28 thoughts on “The Feathered Bough – Stephen J. Clark

  1. With over 230 pages, about 10 by 14 inches, estimated without a ruler. This is potentially one of the most important fully illustrated weird literature books ever. There are literally scores of breathtaking items of colour-tinged artwork filling out the text. Frighteningly good. My copy numbered 20/170.

  2. CHAPTER I
    FROM A FORGOTTEN LAND

    Dr Rudkin’s Journal
    28 October 1954

    “Words haunt the world.”

    “; they instructed him in the form of prophecies. They told him he was to be their messenger…”

    When I say there are scores of artwork items and when I also say they are frighteningly good, these are understatements. This is a major reading experience, one that is literally crammed with awe and, at first, in this early stage, with sublime fear. I am confident there has been nothing else like it. And needs to be eked out very slowly and handled with care.
    I sense a journey begins here with the book evolving in your hand as its own story, a created labyrinth that, for ten years, in more humble ways, I have been, it seems, trying to do with gestalt dreamcatching or, as I call it, hawling, hawling the essence of many weird literature books in original English, especially from non-Uk Europe, that few others actually read. But, more likely, this book is some culmination beyond the scope of my own dreamcatching or critical thought, and it will exist ineluctably, whatever I do or say about it, as the Nerval agent is now implanted, and the bookmaker tells his doctor about it even as it evolves in real-time around them and its readers…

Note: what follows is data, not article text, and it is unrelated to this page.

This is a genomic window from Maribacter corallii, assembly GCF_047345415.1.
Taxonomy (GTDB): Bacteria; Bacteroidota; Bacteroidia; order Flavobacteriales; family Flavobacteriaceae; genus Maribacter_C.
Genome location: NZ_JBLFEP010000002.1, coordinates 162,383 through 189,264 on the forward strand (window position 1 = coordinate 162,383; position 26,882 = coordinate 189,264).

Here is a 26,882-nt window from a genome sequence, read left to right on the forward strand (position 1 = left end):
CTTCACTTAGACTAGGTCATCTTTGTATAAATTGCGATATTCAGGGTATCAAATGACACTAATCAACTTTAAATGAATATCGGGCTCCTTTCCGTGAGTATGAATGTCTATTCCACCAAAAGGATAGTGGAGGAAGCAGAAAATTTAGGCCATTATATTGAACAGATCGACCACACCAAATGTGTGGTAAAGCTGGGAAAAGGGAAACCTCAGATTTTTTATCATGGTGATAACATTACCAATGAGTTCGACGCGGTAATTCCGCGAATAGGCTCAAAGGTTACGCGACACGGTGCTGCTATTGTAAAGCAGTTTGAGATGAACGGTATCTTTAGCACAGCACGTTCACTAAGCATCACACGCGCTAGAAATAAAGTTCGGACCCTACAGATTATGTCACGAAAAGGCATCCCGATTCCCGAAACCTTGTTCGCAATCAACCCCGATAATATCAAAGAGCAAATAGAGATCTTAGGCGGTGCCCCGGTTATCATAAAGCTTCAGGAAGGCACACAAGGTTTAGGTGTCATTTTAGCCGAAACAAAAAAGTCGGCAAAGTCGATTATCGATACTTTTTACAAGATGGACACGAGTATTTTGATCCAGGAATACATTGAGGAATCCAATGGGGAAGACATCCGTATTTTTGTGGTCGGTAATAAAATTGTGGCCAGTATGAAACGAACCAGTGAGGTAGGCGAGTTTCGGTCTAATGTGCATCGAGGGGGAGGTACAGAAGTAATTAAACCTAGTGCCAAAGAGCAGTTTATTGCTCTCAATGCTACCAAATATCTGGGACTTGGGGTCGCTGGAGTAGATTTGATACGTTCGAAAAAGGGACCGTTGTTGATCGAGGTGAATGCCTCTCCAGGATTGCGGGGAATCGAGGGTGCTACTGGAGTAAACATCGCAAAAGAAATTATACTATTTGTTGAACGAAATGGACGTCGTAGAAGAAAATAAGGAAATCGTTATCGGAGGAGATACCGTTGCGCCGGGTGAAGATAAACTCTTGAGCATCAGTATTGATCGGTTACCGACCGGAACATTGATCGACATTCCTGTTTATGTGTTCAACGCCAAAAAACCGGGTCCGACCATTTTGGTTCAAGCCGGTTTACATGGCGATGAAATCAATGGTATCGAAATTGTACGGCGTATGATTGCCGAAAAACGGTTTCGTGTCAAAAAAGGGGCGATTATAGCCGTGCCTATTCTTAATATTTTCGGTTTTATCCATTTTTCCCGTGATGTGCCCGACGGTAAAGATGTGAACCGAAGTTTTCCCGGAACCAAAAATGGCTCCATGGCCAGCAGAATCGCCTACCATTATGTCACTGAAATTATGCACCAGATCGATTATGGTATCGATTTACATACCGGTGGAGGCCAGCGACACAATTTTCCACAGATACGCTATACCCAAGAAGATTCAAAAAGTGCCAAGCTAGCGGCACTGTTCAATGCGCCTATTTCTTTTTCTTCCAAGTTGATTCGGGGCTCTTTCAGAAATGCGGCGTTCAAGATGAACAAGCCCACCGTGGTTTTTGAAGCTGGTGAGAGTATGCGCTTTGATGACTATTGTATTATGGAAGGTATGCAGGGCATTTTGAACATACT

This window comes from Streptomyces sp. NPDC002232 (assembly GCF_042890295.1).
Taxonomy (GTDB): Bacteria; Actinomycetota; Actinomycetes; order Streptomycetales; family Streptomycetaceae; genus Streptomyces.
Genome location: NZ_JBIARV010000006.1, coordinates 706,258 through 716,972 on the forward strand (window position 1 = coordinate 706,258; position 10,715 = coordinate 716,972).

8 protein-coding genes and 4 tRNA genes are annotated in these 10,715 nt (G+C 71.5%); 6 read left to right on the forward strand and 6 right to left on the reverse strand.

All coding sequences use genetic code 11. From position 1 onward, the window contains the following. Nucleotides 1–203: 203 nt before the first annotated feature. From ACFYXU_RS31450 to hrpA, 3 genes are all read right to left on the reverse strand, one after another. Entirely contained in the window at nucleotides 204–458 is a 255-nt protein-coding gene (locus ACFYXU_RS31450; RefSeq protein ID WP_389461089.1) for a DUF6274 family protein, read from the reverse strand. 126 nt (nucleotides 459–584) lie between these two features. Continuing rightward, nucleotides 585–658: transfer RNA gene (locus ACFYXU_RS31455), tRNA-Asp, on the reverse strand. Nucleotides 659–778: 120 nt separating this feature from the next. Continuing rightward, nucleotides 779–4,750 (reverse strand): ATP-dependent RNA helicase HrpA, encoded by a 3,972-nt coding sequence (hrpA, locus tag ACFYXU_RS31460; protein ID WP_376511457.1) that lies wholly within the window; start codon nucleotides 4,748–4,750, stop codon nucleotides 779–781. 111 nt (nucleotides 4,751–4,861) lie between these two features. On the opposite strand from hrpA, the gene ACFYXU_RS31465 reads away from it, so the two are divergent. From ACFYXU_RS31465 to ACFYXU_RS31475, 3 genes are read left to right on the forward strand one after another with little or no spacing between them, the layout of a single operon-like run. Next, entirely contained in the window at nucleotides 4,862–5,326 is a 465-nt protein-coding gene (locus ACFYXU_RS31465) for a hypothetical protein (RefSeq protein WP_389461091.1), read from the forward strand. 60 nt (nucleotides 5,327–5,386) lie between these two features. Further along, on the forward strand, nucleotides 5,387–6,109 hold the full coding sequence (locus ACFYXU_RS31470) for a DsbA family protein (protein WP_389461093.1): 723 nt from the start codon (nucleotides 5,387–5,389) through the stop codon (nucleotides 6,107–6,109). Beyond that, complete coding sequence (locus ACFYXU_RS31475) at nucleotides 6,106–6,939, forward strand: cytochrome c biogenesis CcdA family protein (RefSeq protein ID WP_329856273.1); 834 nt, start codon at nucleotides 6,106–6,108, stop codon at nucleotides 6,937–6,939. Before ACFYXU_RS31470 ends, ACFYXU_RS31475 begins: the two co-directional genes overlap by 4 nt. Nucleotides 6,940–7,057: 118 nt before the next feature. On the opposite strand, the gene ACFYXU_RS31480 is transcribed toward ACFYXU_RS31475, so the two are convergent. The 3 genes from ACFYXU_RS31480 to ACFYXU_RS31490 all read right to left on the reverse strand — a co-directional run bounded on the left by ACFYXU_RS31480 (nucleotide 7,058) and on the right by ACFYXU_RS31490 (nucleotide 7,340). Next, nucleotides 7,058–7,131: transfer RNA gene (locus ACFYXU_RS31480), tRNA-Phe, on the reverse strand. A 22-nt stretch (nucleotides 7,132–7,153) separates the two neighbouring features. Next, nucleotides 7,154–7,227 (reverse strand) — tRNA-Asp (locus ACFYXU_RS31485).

Or so I infer, so far. I may turn out to be wrong. Or overstating the case.

  3. Pages 14 – 27

    “In Featherbough it is the children who teach.”

    I have decided that there is no point in transcribing section headings, but only page numbers. The headings are part of the whole experience and would give a wrong impression without the book in hand; here we have a refrain of Featherbough, “ritual games in which I piece together traces … “
    A sense of a lost domain, travelling there, gestating or gestalting that there, by dint of words and images. And Rooks. The Tenacity of Feathers?
    I hold by what I said yesterday above. If I need to change anything in what I said yesterday above, I will tell you. For good or ill. I wish I could photo each day’s images as I travel through. But I know I can’t. Only the book itself will do. The images that outspace the words, perhaps, are also deep dark, as well as tinted and indelible, beyond anything I have seen in a book before. Or anywhere else, for that matter. Ground-breaking when seen on paper.

  4. Pages 29 – 43

    “Did he create the imaginary world because he wanted others to share his vision and so bear his burden, too.”

    This world – imaginary or not – is that of Nerval, patient inmate at the Colony, who says he is named after the more famous Nerval, the Colony that holds elderly dementia patients as well as young drug addicts where there seem to be two differing regimes of care, from whose two written-down points of view, Rudkin and Malfrey, we see Nerval’s scrapbook of writing and images, as well as seeing at least some of the contents themselves of the scrapbook directly, or what I assume to be his scrapbook, although Rudkin hints at connivance and collusion with Nerval, a collaborative gestalt of effort? How are we to know for certain? But where, I ask, does Stephen J. Clark figure in all this? A cover for it all? There is one image at least in this section of pages that literally draws you in… and I wonder what Old Man Machen would think of the scantily dressed images? And the morphed mugshots on page 42… what of them?